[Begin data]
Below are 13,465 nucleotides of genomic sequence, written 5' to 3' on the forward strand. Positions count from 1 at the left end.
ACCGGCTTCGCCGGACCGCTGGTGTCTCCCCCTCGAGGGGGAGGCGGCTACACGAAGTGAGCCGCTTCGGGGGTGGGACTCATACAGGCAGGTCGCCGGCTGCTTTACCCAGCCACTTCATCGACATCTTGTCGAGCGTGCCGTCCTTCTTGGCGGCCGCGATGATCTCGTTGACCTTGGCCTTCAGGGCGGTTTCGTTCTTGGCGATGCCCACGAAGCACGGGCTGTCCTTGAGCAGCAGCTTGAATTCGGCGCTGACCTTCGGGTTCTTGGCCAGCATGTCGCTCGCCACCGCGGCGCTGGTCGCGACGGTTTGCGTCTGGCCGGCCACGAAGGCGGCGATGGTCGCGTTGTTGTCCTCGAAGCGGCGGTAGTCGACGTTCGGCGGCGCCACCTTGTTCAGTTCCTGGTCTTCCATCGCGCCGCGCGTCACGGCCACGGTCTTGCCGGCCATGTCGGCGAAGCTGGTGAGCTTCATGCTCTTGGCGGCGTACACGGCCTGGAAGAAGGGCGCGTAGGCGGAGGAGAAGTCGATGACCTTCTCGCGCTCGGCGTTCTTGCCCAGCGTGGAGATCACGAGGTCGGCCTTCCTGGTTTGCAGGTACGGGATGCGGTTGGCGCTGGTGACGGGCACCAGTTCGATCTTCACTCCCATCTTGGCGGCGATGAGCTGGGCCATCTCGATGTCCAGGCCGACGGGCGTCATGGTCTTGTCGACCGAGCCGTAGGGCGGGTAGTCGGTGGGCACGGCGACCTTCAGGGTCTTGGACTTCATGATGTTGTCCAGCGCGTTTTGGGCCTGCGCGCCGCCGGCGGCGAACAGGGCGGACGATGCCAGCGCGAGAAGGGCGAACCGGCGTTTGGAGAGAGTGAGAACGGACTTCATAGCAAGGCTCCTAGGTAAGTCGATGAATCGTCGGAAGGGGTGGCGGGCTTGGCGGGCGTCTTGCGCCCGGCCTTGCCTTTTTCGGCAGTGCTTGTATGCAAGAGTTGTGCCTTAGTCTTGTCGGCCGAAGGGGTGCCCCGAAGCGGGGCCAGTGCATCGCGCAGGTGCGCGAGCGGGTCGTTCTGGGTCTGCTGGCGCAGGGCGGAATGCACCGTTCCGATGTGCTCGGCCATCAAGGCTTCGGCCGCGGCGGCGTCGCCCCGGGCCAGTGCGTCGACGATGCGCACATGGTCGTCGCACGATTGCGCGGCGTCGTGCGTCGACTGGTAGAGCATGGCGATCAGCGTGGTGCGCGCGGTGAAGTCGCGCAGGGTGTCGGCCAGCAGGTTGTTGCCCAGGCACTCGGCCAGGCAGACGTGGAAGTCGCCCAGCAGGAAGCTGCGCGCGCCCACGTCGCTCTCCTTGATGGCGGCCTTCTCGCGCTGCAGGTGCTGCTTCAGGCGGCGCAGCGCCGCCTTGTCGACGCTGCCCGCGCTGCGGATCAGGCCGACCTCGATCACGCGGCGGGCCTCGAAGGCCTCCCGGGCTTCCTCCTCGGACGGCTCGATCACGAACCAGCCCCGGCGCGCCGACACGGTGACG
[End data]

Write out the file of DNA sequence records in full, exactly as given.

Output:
Below are 13,465 nucleotides of genomic sequence, written 5' to 3' on the forward strand. Positions count from 1 at the left end.
ACCGGCTTCGCCGGACCGCTGGTGTCTCCCCCTCGAGGGGGAGGCGGCTACACGAAGTGAGCCGCTTCGGGGGTGGGACTCATACAGGCAGGTCGCCGGCTGCTTTACCCAGCCACTTCATCGACATCTTGTCGAGCGTGCCGTCCTTCTTGGCGGCCGCGATGATCTCGTTGACCTTGGCCTTCAGGGCGGTTTCGTTCTTGGCGATGCCCACGAAGCACGGGCTGTCCTTGAGCAGCAGCTTGAATTCGGCGCTGACCTTCGGGTTCTTGGCCAGCATGTCGCTCGCCACCGCGGCGCTGGTCGCGACGGTTTGCGTCTGGCCGGCCACGAAGGCGGCGATGGTCGCGTTGTTGTCCTCGAAGCGGCGGTAGTCGACGTTCGGCGGCGCCACCTTGTTCAGTTCCTGGTCTTCCATCGCGCCGCGCGTCACGGCCACGGTCTTGCCGGCCATGTCGGCGAAGCTGGTGAGCTTCATGCTCTTGGCGGCGTACACGGCCTGGAAGAAGGGCGCGTAGGCGGAGGAGAAGTCGATGACCTTCTCGCGCTCGGCGTTCTTGCCCAGCGTGGAGATCACGAGGTCGGCCTTCCTGGTTTGCAGGTACGGGATGCGGTTGGCGCTGGTGACGGGCACCAGTTCGATCTTCACTCCCATCTTGGCGGCGATGAGCTGGGCCATCTCGATGTCCAGGCCGACGGGCGTCATGGTCTTGTCGACCGAGCCGTAGGGCGGGTAGTCGGTGGGCACGGCGACCTTCAGGGTCTTGGACTTCATGATGTTGTCCAGCGCGTTTTGGGCCTGCGCGCCGCCGGCGGCGAACAGGGCGGACGATGCCAGCGCGAGAAGGGCGAACCGGCGTTTGGAGAGAGTGAGAACGGACTTCATAGCAAGGCTCCTAGGTAAGTCGATGAATCGTCGGAAGGGGTGGCGGGCTTGGCGGGCGTCTTGCGCCCGGCCTTGCCTTTTTCGGCAGTGCTTGTATGCAAGAGTTGTGCCTTAGTCTTGTCGGCCGAAGGGGTGCCCCGAAGCGGGGCCAGTGCATCGCGCAGGTGCGCGAGCGGGTCGTTCTGGGTCTGCTGGCGCAGGGCGGAATGCACCGTTCCGATGTGCTCGGCCATCAAGGCTTCGGCCGCGGCGGCGTCGCCCCGGGCCAGTGCGTCGACGATGCGCACATGGTCGTCGCACGATTGCGCGGCGTCGTGCGTCGACTGGTAGAGCATGGCGATCAGCGTGGTGCGCGCGGTGAAGTCGCGCAGGGTGTCGGCCAGCAGGTTGTTGCCCAGGCACTCGGCCAGGCAGACGTGGAAGTCGCCCAGCAGGAAGCTGCGCGCGCCCACGTCGCTCTCCTTGATGGCGGCCTTCTCGCGCTGCAGGTGCTGCTTCAGGCGGCGCAGCGCCGCCTTGTCGACGCTGCCCGCGCTGCGGATCAGGCCGACCTCGATCACGCGGCGGGCCTCGAAGGCCTCCCGGGCTTCCTCCTCGGACGGCTCGATCACGAACCAGCCCCGGCGCGCCGACACGGTGACG